This guest post was written by Rachel Daley from Made Freshly.
Capturing the full essence of your artwork isn’t as simple as the click of the shutter.
The goal of photographing your artwork is to take clean, crisp photos that highlight the craftsmanship of your work. You want potential customers to see your artwork in all its glory, feeling all of its texture, experiencing all of its value. Your art isn’t sub-par, so your product photography shouldn’t be either.
You know how important your product photography is to sales, but maybe you can’t hire a professional product photographer and don’t know how to take the shots yourself.
The reason your photos aren’t coming out like you want is because you have been unknowingly committing photography sins! Maybe the colors were off (why does this purple look pink?!) or your images looked flat and their true weight wasn’t portrayed in the high quality that you want.
The good news is, these sins are forgivable, and fixable. Today is the day your art photographs make a serious lifestyle change. Get ready to see the difference in sales!
Without further ado, here are the 7 Sins of 2D Art Photography:
Sin #1: Using a Low Res Image
A highly-pixelated image does your product no justice. To avoid this problem and get sharp photographs, set your camera to the highest resolution (whether it is a DSLR or a phone camera, you will have this option).
Sin #2: Not Using a Tripod
For any kind of product photography, a tripod is your best friend! If you don’t have a tripod laying around, improvise by setting your camera on something flat and sturdy like a table, or turn on your camera’s “Steady-Cam” feature.
Sin #3: Using the Wrong Lighting
Beware of fluorescent and harsh artificial lighting! They can wash out your art and cheapen the overall look. Instead, try diffused natural lighting.
Sin #4: Not Adjusting Your White Balance
When you’re buying something, what you see had better be what you get! White balance is a crucial part of product photography because it determines the warmth of your image, and therefore the coloring.
- On your phone you can change your white balance from “auto” to a setting that better matches your lighting situation (Daylight, Cloudy, Incandescent, Fluorescent, etc.). Choose the setting that gives you the most accurate colors.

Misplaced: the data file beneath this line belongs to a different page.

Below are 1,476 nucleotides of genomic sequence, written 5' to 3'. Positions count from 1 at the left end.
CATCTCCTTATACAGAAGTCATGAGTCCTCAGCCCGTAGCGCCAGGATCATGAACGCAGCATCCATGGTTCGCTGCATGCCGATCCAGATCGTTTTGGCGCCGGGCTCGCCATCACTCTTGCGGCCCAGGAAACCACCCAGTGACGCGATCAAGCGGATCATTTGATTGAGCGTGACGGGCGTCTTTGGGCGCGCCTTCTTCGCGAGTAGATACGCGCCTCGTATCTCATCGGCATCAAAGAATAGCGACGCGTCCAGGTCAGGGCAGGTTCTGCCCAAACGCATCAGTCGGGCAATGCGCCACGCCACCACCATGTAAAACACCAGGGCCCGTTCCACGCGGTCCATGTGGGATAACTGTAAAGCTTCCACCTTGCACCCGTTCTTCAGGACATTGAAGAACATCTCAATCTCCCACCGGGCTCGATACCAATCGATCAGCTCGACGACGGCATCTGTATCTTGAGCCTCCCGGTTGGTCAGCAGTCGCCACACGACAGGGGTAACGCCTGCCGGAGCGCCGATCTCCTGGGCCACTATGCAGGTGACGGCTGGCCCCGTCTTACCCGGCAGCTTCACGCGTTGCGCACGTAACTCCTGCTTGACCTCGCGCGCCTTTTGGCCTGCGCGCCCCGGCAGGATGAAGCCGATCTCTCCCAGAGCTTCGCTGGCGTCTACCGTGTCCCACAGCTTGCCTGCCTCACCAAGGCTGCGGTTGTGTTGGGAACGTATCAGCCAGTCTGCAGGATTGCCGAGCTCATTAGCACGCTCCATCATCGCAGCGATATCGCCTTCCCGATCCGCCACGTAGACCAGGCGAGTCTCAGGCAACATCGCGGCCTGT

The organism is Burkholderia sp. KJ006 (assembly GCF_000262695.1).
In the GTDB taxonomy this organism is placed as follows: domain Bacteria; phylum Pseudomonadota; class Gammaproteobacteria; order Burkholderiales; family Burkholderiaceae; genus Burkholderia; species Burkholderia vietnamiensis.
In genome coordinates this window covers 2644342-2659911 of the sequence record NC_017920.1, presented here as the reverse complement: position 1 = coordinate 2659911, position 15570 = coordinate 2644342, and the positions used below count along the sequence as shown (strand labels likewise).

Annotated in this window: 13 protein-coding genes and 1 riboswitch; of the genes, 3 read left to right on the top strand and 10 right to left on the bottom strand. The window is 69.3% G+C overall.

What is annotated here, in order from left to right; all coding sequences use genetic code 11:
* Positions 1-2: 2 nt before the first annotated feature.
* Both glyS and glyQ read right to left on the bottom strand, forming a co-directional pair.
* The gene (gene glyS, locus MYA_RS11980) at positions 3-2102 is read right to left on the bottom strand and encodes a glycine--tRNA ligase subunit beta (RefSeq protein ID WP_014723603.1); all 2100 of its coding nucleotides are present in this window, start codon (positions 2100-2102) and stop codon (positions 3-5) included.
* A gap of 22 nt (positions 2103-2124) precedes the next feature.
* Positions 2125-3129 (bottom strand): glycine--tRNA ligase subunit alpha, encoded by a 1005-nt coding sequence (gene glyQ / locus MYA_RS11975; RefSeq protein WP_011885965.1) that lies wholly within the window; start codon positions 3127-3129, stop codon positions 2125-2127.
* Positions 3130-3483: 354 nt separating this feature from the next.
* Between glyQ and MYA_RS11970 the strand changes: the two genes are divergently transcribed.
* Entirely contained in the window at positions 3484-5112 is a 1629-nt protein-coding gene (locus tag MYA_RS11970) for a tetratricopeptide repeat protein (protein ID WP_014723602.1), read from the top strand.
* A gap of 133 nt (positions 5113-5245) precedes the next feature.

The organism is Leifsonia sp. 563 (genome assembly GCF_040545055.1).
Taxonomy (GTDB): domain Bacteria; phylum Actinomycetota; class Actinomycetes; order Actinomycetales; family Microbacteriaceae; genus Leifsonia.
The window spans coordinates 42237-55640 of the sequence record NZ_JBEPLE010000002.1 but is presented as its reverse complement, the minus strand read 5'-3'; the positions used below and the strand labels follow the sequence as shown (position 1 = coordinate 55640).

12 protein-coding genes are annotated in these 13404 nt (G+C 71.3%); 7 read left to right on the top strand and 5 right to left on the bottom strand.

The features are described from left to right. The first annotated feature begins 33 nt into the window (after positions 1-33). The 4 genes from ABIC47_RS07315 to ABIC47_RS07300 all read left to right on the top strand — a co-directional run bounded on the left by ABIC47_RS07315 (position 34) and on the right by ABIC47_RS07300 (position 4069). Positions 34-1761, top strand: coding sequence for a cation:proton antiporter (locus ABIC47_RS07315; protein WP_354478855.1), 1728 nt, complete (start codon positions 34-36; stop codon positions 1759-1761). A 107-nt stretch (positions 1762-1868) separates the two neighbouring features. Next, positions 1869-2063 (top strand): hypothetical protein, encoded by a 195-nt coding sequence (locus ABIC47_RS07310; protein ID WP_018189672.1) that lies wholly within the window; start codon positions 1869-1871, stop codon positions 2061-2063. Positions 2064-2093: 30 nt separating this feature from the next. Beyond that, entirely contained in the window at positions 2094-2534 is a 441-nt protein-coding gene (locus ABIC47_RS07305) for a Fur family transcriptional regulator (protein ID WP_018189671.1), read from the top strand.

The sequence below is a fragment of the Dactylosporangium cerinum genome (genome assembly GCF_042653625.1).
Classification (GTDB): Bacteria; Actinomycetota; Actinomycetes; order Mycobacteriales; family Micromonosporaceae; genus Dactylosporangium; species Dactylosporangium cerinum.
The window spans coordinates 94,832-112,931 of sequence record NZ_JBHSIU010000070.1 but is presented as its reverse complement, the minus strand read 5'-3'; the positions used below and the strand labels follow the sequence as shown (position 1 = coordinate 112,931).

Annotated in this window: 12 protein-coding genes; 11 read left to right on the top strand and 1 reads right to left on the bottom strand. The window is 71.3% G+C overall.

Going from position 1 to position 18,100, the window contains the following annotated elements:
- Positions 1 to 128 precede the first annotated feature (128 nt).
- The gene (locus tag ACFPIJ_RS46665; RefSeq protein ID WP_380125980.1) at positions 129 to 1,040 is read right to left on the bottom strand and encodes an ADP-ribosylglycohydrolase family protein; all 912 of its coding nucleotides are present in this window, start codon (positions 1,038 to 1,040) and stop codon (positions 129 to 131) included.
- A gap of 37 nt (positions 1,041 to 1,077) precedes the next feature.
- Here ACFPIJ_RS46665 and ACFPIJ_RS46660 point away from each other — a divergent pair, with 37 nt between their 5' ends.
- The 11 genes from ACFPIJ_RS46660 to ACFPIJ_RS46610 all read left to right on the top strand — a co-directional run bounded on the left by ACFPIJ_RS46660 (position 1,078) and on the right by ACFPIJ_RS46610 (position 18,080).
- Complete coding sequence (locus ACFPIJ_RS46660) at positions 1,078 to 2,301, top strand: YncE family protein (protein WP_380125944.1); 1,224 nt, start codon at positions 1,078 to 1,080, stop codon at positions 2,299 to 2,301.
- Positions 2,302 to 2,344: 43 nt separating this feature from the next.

- For a DSLR, use a plain piece of paper as reference point to adjust your white balance in the settings. Anthony Hutchinson gives you the steps here:
Sin #5: Creating Glare
Like your polarized sunglasses are used to combat glare, so should your camera! Use a polarizing filter on your camera lens to get rid of any glare that could distract from your piece.
Sin #6: Using the Wrong Background
Choosing your background is a big deal! Good backgrounds add texture without overshadowing the artwork.
- Create contrast (if your piece is dark, use a light background, and vice versa)
- Add texture! Wood/Brick = good choices because they add warmth and texture
- Create a set with other pieces and objects to add context. Keep it simple, and the number of other objects to a minimum. Your artwork should be the main focus! The Sticker Hut does a great job of using natural lighting and a blurred background to highlight their pieces:
Sin #7: Not Creating the Feel of 3D
This is the ultimate sin, and the ultimate challenge you will come across. Now this doesn’t mean creating 3D versions of your art, it means showcasing all dimensions of your art AS a 3D item, because that’s what your customers are going to be buying. Here are some ideas to give your artwork some weight as a product:
- experiment with different angles of lighting (again, shadows)
- use a frame (adds dimension physically, and with shadows)
- hold your art (gives your art some physical context)
Show your piece with a background as well as a close up on just the art itself.
Are you guilty of any of these sins?
If so, now you can fix them! Remembering what to do instead will keep your photos out of trouble:
- Keep it high res!
- Use a tripod for steadiness
- Use natural/soft lighting
- Adjust your white balance
- Use a polarizing filter to get rid of glare
- Choose contrasting backgrounds that aren’t too distracting
- Give your art some weight with props and lighting
Okay now that you’ve taken the perfect photo, there’s one last step before premiering it to the world. Don’t waste all the work you just did my uploading low quality images. Always make sure you properly optimize your images for the web through Photoshop before uploading them. Finally your product photos are website ready and free of sin.
About the author, Rachel Daley:
When Rachel isn’t busy being a content writer for MadeFreshly, you can probably find her at a track meet or on an adventure with her DSLR.
With a passion for everything creative, Rachel is an avid art appreciator, from Man Ray to the neighborhood kid with a Polaroid. Getting to be creative and help others do what they love for a living makes her job the perfect one.
You can find Rachel on Twitter at @FreshlyRach.
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